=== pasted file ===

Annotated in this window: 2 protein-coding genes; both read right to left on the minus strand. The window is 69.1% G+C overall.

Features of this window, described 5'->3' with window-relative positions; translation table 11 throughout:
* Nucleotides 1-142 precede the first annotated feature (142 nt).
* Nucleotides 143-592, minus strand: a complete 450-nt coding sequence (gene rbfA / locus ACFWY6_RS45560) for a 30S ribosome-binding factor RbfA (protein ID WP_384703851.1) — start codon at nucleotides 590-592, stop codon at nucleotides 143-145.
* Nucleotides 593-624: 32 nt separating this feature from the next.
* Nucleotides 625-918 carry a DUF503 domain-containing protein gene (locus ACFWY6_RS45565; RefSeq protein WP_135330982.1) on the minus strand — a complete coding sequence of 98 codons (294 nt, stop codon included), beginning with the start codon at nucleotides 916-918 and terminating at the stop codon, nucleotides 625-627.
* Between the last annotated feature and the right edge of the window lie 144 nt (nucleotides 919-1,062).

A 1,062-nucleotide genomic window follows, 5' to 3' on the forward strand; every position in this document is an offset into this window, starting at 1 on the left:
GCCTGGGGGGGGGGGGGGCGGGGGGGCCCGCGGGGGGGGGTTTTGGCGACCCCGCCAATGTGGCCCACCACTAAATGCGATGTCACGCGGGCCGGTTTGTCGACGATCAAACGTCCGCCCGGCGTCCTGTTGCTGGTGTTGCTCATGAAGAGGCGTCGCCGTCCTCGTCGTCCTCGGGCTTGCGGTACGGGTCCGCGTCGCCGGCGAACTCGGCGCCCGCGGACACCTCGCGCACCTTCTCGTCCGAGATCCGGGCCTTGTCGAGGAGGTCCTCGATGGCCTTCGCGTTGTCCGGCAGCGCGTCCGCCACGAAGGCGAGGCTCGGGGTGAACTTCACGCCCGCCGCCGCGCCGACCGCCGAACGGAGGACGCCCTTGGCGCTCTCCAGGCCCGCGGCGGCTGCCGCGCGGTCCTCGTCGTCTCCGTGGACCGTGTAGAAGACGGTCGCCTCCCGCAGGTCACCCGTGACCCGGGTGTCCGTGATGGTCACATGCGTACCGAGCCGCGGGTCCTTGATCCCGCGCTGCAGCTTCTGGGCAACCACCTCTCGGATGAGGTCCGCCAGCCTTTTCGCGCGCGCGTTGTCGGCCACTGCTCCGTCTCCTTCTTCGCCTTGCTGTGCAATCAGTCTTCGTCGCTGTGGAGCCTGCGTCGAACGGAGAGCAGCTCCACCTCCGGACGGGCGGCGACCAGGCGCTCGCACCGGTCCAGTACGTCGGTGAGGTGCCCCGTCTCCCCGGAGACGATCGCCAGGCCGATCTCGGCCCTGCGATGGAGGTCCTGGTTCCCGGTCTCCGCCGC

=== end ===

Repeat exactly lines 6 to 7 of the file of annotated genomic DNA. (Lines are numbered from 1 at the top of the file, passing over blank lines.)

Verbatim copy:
* Nucleotides 625-918 carry a DUF503 domain-containing protein gene (locus ACFWY6_RS45565; RefSeq protein WP_135330982.1) on the minus strand — a complete coding sequence of 98 codons (294 nt, stop codon included), beginning with the start codon at nucleotides 916-918 and terminating at the stop codon, nucleotides 625-627.
* Between the last annotated feature and the right edge of the window lie 144 nt (nucleotides 919-1,062).